I am at Seabrook Island and St. Christopher’s for a brief respite. The sun continued its perpetual resurrection this morning. It rose from it’s grave to kiss every storied grain of sand with warm lips. The salty moisture captured in these earthly kernels is temporarily offered up as a sacrifice to the sun’s embrace until, of course, the sun grants reprieve this holy evening. Perhaps a storm will haste this process.
Here, the feathered clouds are white backdrops for the simple shapes of bird wings. Butterflies roam and nestle in flowered perches. Deer graze lazily at the forests edge by daylight or moonlight.
The constant wind caresses everything. It reforms the dunes in ancient ways. It caps the ocean’s waves and causes the reeds to become like a conductor’s baton.
In this symphony the seagulls are French horns, the steady waves drone in the low end of an orchestral organ and children playing in the distance ring bells with their laughter.
It’s not silent on this island. It’s never silent. The sun, the wind, nature’s orchestra pull my thoughts out and threaten a cacophony that has become dangerously normal to my life. I am like these waves: coming, going, crashing…coming, going, crashing…I am never silent.
The voice of God is upon these waters; the God of glory thunders.
I’m writing from the screened porch of this cottage. It feels safe in here somehow as if the elements are exposed to me but not in reciprocation. There is still much more exploring of this island to do but I start with the interior. I drift in and out of my head rhythmically with these waves, this wind, these leaves and those birds. The pages of my mind turn backward and forward. The non-silence thankfully brings meaning.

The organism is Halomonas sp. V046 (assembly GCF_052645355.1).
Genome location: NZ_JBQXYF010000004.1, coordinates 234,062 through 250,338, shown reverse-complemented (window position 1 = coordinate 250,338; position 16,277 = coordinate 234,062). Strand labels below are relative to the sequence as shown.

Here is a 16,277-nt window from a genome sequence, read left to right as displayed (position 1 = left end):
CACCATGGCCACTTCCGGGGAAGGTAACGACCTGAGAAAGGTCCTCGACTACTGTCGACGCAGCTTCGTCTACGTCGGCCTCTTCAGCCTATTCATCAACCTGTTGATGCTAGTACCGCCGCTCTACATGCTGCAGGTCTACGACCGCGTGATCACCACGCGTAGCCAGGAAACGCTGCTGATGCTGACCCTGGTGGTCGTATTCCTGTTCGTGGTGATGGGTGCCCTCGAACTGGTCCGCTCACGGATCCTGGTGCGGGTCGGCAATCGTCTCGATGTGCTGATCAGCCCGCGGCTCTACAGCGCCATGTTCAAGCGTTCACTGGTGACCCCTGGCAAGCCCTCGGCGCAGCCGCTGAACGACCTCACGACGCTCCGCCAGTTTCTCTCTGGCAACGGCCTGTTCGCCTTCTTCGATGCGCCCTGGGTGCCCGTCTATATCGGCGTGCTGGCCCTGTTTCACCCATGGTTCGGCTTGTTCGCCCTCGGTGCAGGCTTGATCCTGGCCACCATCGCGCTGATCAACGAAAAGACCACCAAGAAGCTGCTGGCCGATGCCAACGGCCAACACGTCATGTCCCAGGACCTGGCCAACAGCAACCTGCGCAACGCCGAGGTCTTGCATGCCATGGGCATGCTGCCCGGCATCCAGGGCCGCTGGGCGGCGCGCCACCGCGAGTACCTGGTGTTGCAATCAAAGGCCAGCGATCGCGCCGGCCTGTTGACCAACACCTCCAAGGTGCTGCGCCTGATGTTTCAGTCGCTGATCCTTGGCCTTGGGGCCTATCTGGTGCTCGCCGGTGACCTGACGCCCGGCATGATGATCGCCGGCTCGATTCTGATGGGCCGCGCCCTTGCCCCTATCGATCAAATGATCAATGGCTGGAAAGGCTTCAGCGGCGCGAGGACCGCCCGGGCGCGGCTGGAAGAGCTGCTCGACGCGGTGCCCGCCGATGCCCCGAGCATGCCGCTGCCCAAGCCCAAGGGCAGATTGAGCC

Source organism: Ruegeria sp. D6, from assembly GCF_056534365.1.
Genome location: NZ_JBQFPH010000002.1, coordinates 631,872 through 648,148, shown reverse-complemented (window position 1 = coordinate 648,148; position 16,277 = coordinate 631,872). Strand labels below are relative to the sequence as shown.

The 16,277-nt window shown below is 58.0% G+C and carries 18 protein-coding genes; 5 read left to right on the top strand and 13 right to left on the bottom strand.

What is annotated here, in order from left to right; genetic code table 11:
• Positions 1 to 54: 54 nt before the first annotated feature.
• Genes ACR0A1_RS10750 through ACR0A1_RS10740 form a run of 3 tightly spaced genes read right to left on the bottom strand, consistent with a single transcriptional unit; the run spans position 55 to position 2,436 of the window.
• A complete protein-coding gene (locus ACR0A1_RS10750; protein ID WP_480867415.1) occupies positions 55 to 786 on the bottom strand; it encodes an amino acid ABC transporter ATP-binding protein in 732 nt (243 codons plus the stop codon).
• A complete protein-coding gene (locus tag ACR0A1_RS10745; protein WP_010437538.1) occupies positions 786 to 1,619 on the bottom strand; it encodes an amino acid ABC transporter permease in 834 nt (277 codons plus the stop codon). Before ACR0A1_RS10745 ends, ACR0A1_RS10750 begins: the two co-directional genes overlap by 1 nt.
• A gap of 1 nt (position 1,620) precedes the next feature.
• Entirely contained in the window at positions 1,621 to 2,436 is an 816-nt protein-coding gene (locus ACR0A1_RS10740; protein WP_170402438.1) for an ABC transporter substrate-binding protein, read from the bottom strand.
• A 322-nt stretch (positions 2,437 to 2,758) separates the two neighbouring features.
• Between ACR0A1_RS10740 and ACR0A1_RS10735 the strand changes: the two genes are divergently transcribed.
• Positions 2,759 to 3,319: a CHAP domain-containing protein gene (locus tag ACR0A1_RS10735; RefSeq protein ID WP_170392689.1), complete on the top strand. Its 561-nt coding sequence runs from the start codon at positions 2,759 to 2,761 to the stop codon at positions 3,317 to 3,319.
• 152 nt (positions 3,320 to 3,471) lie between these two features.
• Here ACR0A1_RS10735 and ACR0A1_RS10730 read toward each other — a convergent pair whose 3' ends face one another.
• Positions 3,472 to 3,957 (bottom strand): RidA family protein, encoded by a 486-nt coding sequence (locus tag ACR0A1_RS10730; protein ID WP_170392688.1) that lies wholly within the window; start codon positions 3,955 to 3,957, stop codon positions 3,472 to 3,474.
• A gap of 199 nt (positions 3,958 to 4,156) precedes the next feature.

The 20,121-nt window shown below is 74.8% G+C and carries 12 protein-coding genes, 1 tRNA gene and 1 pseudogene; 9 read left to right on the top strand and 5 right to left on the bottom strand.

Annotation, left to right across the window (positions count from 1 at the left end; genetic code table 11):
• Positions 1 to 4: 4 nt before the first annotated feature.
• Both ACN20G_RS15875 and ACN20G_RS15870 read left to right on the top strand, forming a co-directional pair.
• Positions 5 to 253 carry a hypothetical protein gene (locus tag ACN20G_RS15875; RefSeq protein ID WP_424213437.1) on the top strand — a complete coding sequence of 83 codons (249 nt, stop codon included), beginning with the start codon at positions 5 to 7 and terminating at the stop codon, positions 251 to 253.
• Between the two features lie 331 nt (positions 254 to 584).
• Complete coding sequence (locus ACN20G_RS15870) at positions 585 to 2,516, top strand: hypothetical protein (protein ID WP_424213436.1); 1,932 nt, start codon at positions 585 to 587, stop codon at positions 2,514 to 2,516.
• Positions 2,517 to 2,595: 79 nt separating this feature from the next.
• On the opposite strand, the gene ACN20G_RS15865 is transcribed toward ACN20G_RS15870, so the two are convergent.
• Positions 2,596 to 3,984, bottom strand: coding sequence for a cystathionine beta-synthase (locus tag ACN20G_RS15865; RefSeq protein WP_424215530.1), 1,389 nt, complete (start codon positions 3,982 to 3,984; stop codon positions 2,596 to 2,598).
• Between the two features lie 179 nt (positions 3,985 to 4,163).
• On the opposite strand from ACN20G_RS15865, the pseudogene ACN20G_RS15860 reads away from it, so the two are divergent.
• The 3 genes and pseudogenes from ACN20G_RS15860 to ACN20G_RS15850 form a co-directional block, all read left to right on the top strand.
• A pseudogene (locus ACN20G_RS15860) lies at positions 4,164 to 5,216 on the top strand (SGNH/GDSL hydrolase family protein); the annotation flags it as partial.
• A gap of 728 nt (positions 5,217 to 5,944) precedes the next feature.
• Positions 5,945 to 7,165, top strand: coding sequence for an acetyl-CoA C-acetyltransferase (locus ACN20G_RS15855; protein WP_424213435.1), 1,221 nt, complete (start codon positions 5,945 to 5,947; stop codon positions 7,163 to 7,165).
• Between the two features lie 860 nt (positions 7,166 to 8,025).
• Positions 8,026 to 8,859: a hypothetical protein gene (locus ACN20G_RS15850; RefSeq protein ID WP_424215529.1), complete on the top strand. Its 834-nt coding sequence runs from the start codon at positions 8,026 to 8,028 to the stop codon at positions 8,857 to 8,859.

There is something very unambiguous here. Equivocation is my normal coping mechanism but such defenses seem unnecessary, even useless. This cottage and this island demand nothing of me except to just exist. Both simply beckon and house a sense of being. I’m not a human ‘doing’ here; I am a human ‘being’ here. I will soon return to a world of expectation but for a brief moment I can sense the beauty within.
I’ve always struggled with self-identification. Richard Rohr says the dilemma to my personality type is that I’m trapped in myself; I live as if I wasn’t in my own body and in my own soul, but were standing alongside and watching myself perform. He says that one of my tasks is to listen more frequently and carefully to the voice of my own feelings instead of doing what promises recognition from the outside. I’m grateful for Rohr’s insights into what feels like a consistent theme.
Revelation sits on the watery horizon and I am in pursuit of her, not knowing what secrets she holds about me nor for me. Fortunately, she is not very elusive on Seabrook, here at St. Christophers. Instead, like her sister the mystic Sophia, she is rapt and rich and everywhere. I am beholden to nothing and everything all at once. Sadness and joy are medicinal tools; this island is a surgeon and I am a patient. I pursue.
Have you ever felt so absolutely overwhelmed by something, anything that you want to vomit? As if throwing up is the only appropriate response to nervousness, excitement, fear, danger, exhaustion or perhaps laughing so hard? In contended loneliness, I vomit thoughts about myself, God, this world. Even so now in response to the non-silence. I am both fearful to share such things and am compelled all at once. I hope to leave equivocation on this island but am also resolved to leave it regardless of wherever I am.
I came here a bit restless but when I leave this screened-in porch or this beach or these haunted woods, perhaps I will leave rested. I came a bit arrogant, perhaps leaving a bit more humble. I came a bit destitute, perhaps leaving a bit richer.
I’m going to go exploring a little more now and with a greater sense of contentment. I’m unplugging again. Back to the island…